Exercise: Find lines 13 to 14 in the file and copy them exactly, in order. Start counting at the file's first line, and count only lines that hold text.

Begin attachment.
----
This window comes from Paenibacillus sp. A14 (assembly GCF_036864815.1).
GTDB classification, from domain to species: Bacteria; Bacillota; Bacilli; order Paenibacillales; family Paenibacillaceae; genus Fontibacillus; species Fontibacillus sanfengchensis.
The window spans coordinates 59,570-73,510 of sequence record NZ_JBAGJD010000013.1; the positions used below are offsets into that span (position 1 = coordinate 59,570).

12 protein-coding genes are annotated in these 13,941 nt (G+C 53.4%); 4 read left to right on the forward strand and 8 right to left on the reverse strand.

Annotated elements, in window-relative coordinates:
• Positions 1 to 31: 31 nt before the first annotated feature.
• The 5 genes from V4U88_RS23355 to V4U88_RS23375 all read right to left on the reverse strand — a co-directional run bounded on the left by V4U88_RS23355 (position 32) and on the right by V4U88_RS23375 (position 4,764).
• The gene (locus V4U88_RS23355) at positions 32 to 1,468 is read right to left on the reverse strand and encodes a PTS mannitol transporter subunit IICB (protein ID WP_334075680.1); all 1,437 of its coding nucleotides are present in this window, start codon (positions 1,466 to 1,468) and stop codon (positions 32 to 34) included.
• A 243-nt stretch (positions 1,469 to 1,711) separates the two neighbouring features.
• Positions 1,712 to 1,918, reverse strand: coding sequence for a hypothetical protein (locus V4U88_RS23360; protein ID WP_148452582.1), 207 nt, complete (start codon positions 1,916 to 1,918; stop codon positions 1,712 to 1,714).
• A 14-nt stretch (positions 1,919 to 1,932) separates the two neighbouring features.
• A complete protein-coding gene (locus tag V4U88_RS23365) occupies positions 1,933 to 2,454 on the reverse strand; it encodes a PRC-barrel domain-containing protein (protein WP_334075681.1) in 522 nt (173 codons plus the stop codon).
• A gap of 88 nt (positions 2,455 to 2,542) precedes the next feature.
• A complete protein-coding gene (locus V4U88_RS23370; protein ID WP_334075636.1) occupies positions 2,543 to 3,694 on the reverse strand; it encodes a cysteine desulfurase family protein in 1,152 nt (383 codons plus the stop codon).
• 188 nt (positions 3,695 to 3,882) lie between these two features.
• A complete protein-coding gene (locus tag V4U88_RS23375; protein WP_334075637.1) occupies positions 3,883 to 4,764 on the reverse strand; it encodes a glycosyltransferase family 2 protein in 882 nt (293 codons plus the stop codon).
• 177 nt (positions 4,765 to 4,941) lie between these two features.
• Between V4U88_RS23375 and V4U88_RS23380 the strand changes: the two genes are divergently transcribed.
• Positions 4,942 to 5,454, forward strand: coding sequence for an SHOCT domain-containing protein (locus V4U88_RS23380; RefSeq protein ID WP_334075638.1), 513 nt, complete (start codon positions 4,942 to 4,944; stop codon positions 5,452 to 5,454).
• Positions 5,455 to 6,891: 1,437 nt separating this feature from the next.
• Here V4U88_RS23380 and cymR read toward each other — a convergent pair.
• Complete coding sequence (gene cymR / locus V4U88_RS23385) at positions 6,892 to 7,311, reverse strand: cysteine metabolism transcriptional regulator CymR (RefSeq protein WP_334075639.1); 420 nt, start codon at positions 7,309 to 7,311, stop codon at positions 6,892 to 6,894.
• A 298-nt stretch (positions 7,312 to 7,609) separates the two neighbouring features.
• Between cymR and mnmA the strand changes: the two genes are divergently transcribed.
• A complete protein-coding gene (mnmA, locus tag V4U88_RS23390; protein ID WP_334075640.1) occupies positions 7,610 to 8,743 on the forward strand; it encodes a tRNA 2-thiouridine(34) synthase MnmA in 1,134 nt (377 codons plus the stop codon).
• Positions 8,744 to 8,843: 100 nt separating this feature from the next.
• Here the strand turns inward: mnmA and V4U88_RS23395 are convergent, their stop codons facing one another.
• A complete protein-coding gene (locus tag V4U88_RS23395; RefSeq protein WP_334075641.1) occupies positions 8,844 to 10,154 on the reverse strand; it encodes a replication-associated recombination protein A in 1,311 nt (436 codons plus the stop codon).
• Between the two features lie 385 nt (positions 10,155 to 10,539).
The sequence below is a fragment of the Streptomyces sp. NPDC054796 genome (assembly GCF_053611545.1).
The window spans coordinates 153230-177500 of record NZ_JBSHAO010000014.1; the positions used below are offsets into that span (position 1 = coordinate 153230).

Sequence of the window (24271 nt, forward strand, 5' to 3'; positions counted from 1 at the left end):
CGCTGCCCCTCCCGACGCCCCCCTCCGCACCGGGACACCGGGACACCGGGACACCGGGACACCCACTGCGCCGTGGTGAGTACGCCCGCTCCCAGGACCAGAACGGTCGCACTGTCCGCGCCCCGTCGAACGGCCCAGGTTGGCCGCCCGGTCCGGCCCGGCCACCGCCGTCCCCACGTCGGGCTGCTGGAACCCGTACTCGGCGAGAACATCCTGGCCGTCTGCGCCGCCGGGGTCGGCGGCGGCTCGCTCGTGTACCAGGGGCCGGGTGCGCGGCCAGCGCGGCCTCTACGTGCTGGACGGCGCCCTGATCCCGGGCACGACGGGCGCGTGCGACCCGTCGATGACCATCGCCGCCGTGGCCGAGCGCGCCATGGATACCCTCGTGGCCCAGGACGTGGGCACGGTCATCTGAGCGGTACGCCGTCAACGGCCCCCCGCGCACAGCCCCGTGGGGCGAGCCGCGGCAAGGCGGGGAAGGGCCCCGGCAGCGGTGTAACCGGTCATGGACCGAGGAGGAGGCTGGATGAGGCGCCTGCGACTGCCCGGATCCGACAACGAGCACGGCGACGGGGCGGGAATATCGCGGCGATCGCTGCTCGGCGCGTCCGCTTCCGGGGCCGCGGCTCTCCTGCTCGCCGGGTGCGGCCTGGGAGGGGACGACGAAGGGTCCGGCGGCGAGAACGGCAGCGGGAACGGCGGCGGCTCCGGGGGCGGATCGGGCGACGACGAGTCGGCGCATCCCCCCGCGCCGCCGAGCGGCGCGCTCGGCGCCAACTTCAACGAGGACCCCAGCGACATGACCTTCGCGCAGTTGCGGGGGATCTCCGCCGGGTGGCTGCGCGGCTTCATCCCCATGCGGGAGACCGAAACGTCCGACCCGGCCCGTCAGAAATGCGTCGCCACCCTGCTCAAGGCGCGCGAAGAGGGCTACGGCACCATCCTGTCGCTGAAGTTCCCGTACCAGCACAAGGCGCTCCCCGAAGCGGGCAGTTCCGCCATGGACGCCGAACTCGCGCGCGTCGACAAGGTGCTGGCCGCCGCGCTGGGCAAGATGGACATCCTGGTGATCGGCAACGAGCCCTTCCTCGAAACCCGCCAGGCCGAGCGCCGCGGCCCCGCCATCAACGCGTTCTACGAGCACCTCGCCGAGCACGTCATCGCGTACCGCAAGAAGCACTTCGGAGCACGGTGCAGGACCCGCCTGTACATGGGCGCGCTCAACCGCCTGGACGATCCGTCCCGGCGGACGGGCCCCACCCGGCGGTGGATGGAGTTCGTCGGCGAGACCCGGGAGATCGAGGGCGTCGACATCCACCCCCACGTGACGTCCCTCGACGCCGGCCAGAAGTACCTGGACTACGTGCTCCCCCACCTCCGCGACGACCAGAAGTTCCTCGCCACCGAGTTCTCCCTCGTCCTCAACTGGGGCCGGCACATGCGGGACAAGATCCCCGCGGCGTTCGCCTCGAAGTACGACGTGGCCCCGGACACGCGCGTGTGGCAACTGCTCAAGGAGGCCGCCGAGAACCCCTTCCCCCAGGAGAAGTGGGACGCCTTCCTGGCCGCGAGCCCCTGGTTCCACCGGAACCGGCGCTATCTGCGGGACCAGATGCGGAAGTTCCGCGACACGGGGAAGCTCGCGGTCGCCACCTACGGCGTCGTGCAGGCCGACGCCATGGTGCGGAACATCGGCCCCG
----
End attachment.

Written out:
• A gap of 88 nt (positions 2,455 to 2,542) precedes the next feature.
• A complete protein-coding gene (locus V4U88_RS23370; protein ID WP_334075636.1) occupies positions 2,543 to 3,694 on the reverse strand; it encodes a cysteine desulfurase family protein in 1,152 nt (383 codons plus the stop codon).